A/N: With my thanks to hmonster4 for her wish to see a bit more of my Ostman and to katmom for her beta-eye and her take on Rose, I bring back you Vikingmett, who made this appearance at 30 Days of Emmett. ht tp: / /www. fanfiction. net/ u/ 2582208/ 30_Days_of_Emmett
"Lord Emmett. We touch land today?" Marcus inquired in passable Norse. The old man had actually seemed to thrive on the rough sea voyage from the small green island to the fjørd and harbor of Emmett's native shore. His skin was brown and his thin hair was growing out into salt-washed wisps, but his breathing was good and his chest was sturdy. He was a smart trell – slave – too. He was speaking Norse well enough to be understood by any man sailing with Emmett.
The One-Eyed flipped up his weathered leather eye-patch and scratched at the itch that resided where his eye once had. "Ja. And you will meet my Jarl, Edward of the Four Swords." Well, there were three swords in the Jarl's possession now, since one of them was now wrapped in its own oiled leather cloth on the skipniu's narrow deck.
The color green filled his vision as he took in the distance-view of his homeland. Mountains, still with a hint of snow at their peaks, stretched into the sky while fingers of land stretched into the ocean. It was as if the land of Nordweg were a living, breathing person. A person who was tiring, in Emmett's estimation. He hoped to be able to persuade his mother and brother to come with him next year when he next went to the Green Island where his Rose was.
Feet braced firmly apart on the deck of the skipniu, Emmett seemed to be as sturdy as the center mast that he wrapped one massive hand around. He could still see his Rose. His Rose. Yes, she was his. He remembered clearly the pride in her fjørd-blue eyes. The determination to be brave even when that dog, Úlfr, had her in his filthy hands. Her spirit was captivating – she was truly touched by the gods. The way she had threatened Emmett with the knife he had given her for her own protection yet had placed it deliberately behind her back when she was ready...
And those lips...her kiss...
Yes, he would return to her. Surely Jarl Edward would not object to him taking Rose as a wife.
[ +==+ ]
"Jarl Edward of the Swords," Emmett stated in introduction. His trell bowed appropriately. "Jarl, this is Marcus. He is learning good Norse and will be able to give us much information on where the wealth will lie on the Green Island."
Edward settled himself on the bench-bed at the rear of his longhouse, back firm, seeming to still be standing proudly though he was supposedly more at ease. At the Jarl's nod, Emmett settled himself – with some creaking of wood – onto the bench-bed at a perfect squared angle to his lord. The fire was not overpowering, but it gave off a homey light into the long, rectangular dwelling. Marcus, as a new trell, did not leave the building but stood at the far end of it, leaning against the outer wall. Furs were spread over a few of the seven bench-beds. These were the beds of the Jarl's sons and daughter. His wife had died three years past and Edward had not taken to himself a new wife.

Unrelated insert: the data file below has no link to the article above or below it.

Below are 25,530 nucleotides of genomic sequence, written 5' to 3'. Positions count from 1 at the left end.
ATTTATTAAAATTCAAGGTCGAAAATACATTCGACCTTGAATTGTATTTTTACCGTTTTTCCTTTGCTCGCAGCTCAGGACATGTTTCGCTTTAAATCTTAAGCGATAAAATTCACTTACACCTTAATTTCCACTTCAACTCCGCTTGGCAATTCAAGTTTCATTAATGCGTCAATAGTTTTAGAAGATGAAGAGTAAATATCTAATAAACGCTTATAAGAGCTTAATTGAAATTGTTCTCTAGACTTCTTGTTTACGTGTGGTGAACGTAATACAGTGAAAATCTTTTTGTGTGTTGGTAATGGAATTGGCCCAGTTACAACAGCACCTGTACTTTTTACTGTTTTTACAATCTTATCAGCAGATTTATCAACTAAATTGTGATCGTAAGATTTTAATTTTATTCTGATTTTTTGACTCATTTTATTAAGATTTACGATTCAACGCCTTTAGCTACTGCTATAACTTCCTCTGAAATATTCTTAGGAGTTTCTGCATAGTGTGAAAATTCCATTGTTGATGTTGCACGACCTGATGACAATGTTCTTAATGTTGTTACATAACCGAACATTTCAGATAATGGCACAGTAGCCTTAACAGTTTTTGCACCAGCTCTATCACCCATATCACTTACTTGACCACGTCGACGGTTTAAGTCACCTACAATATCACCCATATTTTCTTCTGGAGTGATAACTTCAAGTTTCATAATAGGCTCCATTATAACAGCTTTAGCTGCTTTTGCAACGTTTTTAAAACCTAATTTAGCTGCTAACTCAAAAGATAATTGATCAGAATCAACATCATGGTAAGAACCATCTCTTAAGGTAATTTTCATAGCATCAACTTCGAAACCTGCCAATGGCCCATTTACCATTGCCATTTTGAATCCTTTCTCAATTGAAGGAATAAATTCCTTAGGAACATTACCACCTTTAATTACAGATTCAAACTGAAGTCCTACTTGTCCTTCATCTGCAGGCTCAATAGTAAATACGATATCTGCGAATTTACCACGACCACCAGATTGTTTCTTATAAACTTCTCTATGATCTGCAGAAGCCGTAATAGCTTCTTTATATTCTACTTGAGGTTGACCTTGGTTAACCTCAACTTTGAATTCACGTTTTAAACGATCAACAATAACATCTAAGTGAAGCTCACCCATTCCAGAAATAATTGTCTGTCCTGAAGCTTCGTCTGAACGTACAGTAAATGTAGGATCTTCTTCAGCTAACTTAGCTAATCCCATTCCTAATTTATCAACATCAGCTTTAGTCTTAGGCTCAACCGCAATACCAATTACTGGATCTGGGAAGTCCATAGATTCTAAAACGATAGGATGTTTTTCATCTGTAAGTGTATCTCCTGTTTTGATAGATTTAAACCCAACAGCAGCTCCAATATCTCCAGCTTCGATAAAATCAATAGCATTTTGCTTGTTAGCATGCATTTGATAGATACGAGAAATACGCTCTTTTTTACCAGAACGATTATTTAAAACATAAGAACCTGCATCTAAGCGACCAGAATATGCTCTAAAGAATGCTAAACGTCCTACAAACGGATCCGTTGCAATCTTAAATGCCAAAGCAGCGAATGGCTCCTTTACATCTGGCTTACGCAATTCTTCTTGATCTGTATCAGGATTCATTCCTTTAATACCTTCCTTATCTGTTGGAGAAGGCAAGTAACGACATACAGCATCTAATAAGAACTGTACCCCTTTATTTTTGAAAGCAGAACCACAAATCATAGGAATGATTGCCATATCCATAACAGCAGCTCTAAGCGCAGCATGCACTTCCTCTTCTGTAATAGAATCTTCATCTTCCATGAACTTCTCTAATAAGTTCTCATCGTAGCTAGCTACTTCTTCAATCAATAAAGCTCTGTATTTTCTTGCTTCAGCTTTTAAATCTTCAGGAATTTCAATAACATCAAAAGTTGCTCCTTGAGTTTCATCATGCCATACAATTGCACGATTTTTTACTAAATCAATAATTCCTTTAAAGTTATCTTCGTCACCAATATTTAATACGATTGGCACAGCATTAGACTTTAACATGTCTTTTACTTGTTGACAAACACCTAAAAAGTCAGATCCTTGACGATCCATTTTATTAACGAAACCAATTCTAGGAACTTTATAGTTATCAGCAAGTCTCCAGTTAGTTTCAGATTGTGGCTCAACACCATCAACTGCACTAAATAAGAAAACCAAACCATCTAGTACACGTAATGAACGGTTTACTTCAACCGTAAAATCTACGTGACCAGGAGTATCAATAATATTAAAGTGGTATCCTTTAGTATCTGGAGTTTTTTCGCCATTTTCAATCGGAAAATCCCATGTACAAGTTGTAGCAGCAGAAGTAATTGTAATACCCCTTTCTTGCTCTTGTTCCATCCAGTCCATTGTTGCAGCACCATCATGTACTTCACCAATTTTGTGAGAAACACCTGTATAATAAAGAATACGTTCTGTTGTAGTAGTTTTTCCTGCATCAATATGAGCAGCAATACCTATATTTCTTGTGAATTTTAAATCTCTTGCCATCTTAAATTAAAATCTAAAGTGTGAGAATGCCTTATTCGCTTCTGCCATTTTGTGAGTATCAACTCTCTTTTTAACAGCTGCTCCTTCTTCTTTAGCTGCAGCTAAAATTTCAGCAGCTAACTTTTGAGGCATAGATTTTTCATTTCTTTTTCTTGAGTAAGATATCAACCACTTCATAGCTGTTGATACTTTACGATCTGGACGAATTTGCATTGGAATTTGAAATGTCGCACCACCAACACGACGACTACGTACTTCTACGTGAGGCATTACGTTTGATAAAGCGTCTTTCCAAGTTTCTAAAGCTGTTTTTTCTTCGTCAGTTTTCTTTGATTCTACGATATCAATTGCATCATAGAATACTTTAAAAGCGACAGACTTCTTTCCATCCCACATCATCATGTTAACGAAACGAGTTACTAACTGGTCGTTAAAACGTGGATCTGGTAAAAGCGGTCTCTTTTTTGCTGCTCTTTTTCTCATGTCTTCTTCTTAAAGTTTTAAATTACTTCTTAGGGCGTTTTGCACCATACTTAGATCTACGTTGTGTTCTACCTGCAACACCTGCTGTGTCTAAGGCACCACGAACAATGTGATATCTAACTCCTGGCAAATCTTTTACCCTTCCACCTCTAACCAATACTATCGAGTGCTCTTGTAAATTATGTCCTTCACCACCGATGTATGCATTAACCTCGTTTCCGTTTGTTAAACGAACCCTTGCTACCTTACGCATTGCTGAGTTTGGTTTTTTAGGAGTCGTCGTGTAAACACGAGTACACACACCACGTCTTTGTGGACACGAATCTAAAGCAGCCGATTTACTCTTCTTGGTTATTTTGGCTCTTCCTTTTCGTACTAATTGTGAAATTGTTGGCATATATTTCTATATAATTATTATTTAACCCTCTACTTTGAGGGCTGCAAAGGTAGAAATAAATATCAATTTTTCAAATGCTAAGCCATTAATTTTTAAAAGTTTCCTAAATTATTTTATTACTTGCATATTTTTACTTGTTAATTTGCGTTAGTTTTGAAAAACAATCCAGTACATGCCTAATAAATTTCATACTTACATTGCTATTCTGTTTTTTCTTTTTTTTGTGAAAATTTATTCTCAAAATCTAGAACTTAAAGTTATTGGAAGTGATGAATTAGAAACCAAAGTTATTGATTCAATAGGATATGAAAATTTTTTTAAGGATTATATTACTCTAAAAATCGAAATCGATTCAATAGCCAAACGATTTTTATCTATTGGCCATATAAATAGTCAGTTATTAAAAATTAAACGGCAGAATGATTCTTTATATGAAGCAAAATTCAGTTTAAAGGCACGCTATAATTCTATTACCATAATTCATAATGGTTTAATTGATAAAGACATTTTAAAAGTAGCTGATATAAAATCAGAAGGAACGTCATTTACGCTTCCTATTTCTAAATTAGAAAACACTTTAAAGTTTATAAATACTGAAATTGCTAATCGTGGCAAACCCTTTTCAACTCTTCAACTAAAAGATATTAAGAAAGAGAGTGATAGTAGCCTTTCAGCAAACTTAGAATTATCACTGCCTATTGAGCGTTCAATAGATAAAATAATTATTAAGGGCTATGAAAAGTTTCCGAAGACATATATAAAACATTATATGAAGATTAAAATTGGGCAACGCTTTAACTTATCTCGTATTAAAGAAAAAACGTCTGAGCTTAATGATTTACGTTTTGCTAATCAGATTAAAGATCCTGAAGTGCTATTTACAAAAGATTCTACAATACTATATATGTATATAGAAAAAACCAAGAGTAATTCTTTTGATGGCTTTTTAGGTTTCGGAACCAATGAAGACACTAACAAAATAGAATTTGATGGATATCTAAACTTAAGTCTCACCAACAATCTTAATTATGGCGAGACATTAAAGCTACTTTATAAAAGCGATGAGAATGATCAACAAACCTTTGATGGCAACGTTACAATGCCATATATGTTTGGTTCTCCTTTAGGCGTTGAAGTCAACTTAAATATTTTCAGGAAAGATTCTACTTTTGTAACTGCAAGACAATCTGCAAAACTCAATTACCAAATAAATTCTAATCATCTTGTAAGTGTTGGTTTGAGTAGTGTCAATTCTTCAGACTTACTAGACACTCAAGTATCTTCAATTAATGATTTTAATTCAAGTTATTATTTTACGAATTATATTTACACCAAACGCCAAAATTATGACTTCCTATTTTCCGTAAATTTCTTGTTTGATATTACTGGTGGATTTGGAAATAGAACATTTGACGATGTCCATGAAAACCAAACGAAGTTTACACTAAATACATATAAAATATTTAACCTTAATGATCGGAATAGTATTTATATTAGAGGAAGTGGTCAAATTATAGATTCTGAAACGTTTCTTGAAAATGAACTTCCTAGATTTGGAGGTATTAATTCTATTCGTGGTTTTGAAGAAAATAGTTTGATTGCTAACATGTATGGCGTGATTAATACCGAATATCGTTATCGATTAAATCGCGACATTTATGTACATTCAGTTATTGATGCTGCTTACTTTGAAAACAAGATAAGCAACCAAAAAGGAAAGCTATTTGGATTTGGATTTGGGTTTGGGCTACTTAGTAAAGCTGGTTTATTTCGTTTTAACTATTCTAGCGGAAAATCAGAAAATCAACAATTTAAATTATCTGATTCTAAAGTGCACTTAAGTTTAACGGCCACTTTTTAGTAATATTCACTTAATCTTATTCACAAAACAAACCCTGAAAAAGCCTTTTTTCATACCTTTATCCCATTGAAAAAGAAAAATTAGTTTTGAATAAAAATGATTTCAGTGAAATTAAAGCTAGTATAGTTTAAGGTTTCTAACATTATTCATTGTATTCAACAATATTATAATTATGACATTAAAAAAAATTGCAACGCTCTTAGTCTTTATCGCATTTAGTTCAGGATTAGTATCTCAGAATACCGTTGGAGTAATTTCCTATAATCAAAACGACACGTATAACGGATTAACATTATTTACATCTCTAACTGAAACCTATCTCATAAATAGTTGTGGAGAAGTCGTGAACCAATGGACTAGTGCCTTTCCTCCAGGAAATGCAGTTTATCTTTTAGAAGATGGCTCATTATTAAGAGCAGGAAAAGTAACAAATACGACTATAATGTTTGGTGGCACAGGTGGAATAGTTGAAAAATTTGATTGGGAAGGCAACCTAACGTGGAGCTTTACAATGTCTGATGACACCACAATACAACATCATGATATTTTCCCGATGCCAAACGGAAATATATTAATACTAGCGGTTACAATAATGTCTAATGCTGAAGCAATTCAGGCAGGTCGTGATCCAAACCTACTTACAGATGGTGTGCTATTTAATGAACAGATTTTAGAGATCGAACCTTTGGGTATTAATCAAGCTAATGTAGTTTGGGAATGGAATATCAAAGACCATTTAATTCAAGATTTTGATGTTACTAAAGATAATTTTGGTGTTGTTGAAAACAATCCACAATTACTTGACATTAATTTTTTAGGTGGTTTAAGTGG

He had, though, a leman to see to his manly needs and it was that female that came in after Emmett settled himself. "My lord," the girl said, her eyes cast down as was proper. "Is there anything I can do for you or your guest?"
Edward extended his hand to the serving girl. "Just some mead, Rina. Thank you."
The blond girl kissed Edward's offered hand before doing as she had been bidden. Edward smiled fondly at her as she left the longhouse. "Now that you're home for the winter, Emmett, you should consider taking a leman yourself. To keep you warm at night."
"Actually, my lord, I did come to see you about my...future...in that regard."
Edward grinned. "Good! Did you bring back more than the translator, then?" The Jarl's ruddy hair glinted as tossed back half a mug of the mead in a go. "You should have brought her. Rina could have instructed her as to her role among us. It's good for the females to have companionship during the winter."
Feeling his cheeks heat, Emmett all but inhaled his own warm, fermented honey beverage before setting the empty mug to his right on the wood of the bed. He wondered how best to say this. "I met a girl on the Green Island." Best to start with the basics.
The problem he was going to have, Emmett had concluded during the long sea voyage from the Island to his home harbor, was that he wanted to leave Nordweg entirely and Jarl Edward might not approve. And without his approval, Emmett could possibly forfeit the services of a navigator upon his return to his Rose. And he would have to give up his prized sword at Edward's pleasure. There was also a distinct possibility that he would be asked to pay for the loss of the another fighting man – his brother Eysteinn would be missed as well the following summer.
"A girl? What is her name?"
"Steg," Emmett replied at once, grinning at his memories of how he had learned her rightful name.
"A rose, is she? Beautiful?" Edward inquired, leaning forward in interest.
Caution flared in Emmett's chest. "A golden rose, my lord. Beautiful doesn't begin to tell the tale."
"Well, where is she? I would see her!" Another grin as Edward bounced with apparent youthfulness to his feet. "Perhaps, if she were very beautiful, we could trade, eh?"